Admitting to legally using cannabis in Canada can get you banned from the U.S for life
Even though recreational marijuana is legal in several US states, and will be legal in Canada starting October 17, possession of marijuana is still a criminal offence under US federal law.
In 2014, Matthew Harvey made national headlines when he was denied entry, at the age of 37, for having admitted to smoking marijuana when he was 18. Even though recreational use had just been made legal in Washington state, Harvey was refused entry because he was crossing a national border.
Canadians that receive a lifetime ban can apply for a temporary waiver – which allowed them to cross the border for up to 5 years. They will have to keep re-applying to get those waivers for life, which is a costly and lengthy process.
In order to reenter, an individual has to apply for a waiver of inadmissibility. That waiver comes with a fee of $585 USD, a criminal record check through the Royal Canadian Mounted Police, two letters of reference, a letter of remorse, proof of current employment and all other relevant immigration forms. Then they must take those forms to a port of entry where the individual is fingerprinted and photographed.
Many believe US border agents will be asking Canadians more frequently about cannabis use once it becomes legal in Canada.
While no one is advocating that Canadians lie about their recreational past times, Canadian citizens do have the right to not answer the question. Those that exercise this right will most likely be denied entry into the US that day, but it is better than the alternative; a lifetime ban.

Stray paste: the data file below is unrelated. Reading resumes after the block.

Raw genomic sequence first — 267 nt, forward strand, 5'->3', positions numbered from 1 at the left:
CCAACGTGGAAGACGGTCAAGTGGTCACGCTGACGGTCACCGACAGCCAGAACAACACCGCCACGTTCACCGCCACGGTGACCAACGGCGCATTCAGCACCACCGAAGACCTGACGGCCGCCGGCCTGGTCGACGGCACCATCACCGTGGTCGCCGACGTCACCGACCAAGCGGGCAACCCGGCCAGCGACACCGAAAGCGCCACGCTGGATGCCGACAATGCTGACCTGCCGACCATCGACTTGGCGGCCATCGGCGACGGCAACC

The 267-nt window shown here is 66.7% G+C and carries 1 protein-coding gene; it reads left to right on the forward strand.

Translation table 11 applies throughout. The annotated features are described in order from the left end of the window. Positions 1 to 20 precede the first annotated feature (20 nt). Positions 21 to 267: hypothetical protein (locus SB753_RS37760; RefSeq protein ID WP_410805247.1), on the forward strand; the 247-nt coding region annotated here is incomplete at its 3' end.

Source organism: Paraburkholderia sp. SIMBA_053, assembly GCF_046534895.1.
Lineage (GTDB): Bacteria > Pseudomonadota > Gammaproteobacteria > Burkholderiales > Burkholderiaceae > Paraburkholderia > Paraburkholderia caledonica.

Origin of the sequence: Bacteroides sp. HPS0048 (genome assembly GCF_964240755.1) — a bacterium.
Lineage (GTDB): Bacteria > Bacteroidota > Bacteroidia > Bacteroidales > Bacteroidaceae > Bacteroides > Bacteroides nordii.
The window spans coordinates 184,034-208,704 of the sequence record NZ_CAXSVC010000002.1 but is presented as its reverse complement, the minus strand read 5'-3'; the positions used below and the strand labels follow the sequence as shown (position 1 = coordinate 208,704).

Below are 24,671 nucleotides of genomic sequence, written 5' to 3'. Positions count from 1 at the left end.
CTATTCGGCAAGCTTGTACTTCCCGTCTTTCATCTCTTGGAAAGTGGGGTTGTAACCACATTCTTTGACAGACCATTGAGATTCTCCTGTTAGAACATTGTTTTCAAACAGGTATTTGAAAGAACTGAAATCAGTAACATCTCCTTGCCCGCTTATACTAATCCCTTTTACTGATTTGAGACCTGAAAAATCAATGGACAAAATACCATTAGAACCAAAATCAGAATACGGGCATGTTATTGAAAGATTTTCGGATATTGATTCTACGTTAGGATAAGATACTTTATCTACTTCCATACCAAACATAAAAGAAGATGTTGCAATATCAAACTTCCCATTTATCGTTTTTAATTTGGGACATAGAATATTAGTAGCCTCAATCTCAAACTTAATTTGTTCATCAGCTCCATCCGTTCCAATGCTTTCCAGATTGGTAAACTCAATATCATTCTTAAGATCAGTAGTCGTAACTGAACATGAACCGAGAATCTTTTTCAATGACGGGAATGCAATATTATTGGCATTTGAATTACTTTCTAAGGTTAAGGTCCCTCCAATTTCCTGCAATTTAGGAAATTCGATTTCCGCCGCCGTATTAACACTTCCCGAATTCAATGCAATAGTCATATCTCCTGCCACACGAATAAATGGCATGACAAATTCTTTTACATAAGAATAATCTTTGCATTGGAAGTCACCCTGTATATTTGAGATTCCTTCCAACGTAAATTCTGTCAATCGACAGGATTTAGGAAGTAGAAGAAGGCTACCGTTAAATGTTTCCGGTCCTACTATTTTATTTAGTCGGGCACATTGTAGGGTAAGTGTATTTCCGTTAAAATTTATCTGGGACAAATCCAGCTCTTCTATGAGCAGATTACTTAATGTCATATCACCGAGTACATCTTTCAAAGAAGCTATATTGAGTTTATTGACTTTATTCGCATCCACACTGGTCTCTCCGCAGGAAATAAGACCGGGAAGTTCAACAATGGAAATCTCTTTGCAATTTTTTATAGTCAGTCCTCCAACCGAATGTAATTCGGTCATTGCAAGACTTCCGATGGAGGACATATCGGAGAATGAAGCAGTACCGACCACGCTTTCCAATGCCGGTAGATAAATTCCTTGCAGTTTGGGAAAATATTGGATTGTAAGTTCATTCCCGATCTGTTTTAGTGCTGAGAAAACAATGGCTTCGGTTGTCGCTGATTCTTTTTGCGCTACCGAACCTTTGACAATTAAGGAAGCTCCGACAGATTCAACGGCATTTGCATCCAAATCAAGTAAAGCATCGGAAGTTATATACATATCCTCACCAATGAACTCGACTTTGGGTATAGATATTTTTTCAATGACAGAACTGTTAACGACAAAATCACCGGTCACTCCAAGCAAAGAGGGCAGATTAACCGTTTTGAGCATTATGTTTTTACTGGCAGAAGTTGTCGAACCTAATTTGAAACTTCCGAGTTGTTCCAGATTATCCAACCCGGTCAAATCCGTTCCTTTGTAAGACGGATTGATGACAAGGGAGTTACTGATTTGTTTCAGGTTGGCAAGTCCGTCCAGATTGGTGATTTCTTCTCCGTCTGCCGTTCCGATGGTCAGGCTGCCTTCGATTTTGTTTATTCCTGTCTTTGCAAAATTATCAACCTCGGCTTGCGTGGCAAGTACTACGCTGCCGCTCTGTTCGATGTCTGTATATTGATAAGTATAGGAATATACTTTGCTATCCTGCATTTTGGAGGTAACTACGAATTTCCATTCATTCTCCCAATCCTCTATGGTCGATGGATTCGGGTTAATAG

What happens when a country with an increasingly vindictive attitude to the demon weed — at the national level — and one where it’s totally legal, share an 8,800-kilometre border? We’re about to find out, and the prospect is making some uneasy – Global News
The situation south of the 49th parallel is so complicated, that even Americans aren’t sure what to make of it. While there are 4 states that have legalized recreational marijuana, the federal ban is still in place for non-American citizens. If asked by police, tourists and foreigners are being banned for life for having admitted to using marijuana in pot-tolerant states. To make matters worse, these policies are still true even if you’re crossing into a state, like Washington, that allows recreational marijuana.
This also has the misfortune of slowing down border crossings. As border agents are becoming increasingly paranoid of American citizens purchasing Canadian weed and bringing it back home with them, more and more vehicles are going to be singled out for sniffer dogs and random checks.
Canada will push the United States to change the border policy that has banned Canadians who admit to having used marijuana from travel to the United States, given Canada‘s push to legalize pot. Though at the moment, Canadian officials are not able to assist Canadians that are being affected by this ban. It is up to the individual, they say, to make sure they qualify for entry and do their due diligence.
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